13. It’s weird… I’ve had the opposite experience with SMS vs phone calls. I’ve often had SMS messages delayed by days, while phone calling reliably gets through to the person’s phone.

  14. I’m a deep, undercover spy so every day I start with a brand new, untraceable cell phone that I buy with the minutes already built-in, then toss into the ocean of the end of the Huntington Beach pier each evening.

  15. Italy is indeed a huge problem. Under Berlusconi, institutional corruption – which was improving – has once again become firmly entrenched. The mafia is regaining strength. The spoils system is firmly in place – as an example: they spend three times as much on cars for federal officials as they do on their entire national train system. In short, Berlusconi is dragging Italy back into second-world status. If he bankrupts his own country, that’s ok, because he and his cronies will still have money and power.

    In one sense, Italy reminds me of the USA: the media has incredible power combined with incredible bias. In Italy, the media is largely controlled by Berlusconi and used to further his own ends – the world view presented to the average Italian is very skewed. In the USA, no single person controls the media; rather, most of the MSM seems to be dominated by a self-annointed elite dedicated to Ivy League do-gooder, government-is-here-to-help liberalism.

  16. I spent a few days in northern Italy in the mid Nineties, as part of a coach tour focused on Switzerland and Austria. When we crossed the border into Italy there was an immediate and obvious fall in the quality of houses and infrastructure. The railway station in one town had a rusting galvanised iron roof. But that was *northern* Italy. I’m told things are much worse down south.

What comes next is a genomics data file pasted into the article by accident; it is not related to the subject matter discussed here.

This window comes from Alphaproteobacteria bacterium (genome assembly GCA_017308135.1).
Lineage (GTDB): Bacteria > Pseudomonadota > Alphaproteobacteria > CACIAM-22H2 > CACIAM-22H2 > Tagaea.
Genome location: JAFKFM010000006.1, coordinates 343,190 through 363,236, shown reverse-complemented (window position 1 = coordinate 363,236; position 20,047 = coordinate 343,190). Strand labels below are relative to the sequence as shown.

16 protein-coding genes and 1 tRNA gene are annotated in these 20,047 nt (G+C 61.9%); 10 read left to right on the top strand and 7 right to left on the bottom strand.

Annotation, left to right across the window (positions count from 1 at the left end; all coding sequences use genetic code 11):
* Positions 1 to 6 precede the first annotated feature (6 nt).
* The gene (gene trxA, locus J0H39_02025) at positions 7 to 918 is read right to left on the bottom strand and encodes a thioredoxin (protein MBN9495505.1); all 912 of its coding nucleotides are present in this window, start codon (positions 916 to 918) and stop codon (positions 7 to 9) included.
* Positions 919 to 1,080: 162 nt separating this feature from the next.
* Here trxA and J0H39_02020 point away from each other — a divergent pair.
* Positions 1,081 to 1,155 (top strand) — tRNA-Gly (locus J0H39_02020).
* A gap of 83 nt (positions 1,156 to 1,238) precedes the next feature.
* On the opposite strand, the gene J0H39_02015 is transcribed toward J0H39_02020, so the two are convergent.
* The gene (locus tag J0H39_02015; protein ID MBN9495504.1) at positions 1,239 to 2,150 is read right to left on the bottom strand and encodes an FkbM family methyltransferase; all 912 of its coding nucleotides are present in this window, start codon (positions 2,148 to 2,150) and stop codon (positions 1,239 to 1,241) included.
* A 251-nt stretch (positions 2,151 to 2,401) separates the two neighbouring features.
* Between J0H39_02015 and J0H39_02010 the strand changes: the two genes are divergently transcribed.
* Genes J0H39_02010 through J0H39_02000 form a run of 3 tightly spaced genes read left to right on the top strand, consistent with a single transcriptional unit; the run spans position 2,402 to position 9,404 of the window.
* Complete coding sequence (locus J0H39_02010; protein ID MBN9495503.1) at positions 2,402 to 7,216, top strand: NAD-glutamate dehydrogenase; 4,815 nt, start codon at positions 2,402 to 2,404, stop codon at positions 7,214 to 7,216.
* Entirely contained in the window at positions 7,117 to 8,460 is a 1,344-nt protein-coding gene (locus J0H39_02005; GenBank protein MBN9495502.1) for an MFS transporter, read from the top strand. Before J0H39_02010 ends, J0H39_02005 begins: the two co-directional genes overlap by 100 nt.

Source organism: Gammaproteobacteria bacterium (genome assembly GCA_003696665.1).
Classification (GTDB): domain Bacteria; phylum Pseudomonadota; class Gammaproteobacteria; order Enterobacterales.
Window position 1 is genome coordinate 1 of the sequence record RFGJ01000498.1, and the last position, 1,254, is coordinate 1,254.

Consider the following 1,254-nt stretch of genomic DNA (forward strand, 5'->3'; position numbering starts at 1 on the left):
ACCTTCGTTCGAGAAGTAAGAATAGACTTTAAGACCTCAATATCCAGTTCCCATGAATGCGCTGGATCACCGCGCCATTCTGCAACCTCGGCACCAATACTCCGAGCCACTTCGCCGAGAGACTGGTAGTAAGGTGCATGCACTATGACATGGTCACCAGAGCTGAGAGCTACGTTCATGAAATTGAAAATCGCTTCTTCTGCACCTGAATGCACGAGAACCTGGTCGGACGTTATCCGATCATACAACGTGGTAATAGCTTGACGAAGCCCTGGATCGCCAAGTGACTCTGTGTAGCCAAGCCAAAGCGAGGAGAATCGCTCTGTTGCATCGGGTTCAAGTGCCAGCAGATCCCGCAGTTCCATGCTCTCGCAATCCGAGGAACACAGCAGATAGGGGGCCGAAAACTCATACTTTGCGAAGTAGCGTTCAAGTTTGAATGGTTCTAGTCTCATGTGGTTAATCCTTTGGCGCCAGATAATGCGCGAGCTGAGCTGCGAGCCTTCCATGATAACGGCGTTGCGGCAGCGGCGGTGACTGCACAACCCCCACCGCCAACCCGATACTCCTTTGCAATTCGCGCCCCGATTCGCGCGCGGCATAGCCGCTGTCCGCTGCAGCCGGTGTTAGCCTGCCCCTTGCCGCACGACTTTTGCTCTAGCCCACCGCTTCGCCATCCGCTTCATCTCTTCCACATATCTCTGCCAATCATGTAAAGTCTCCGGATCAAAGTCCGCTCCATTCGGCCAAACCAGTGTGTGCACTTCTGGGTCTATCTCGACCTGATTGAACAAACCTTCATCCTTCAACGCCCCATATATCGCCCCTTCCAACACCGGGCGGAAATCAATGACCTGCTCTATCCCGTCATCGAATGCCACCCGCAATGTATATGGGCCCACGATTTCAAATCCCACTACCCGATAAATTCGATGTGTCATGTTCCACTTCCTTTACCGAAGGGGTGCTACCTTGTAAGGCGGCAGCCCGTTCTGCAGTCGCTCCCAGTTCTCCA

17. It’s a cultural/religious thing. Countries that have historically been Protestant are wealthier than countries that have historically been RC or indeed OC. A distant second factor is natural resources, but that’s insufficient to explain even a small fraction of the differences. Look at economic development and government in the northern tier versus the southern tier since the Reformation, and the data are pretty consistent. Even within countries, the distinction is usually pretty obvious. Look, for example, at predominantly Lutheran northern Germany versus predominantly RC Bavaria, or look at Ireland versus the rest of the UK. When priests are in control, nations suffer.

  18. Ah, but the food in northern Italy cannot be beat! Perhaps the best I have had anywhere.

  19. Regards the difference in Germany, wages are–for some reason–higher in the south than the north. Jeri and I could teach English for almost twice as much if we were willing to move to Munich or Frankfurt am Main. But they wanted to pay us almost half in Magdeburg or Hamburg. Prices in the south are higher, too. A Döner Kebap was a good 50¢ more in the south than the north. Döners were always my test for relative cost-of-living while in Germany. Berlin seemed to be the cheapest of anywhere we visited.

  20. Btw, I also had trouble with text messages arriving timely–but that was in Germany only. It was only a couple of messages over the years. No problems at all in the US.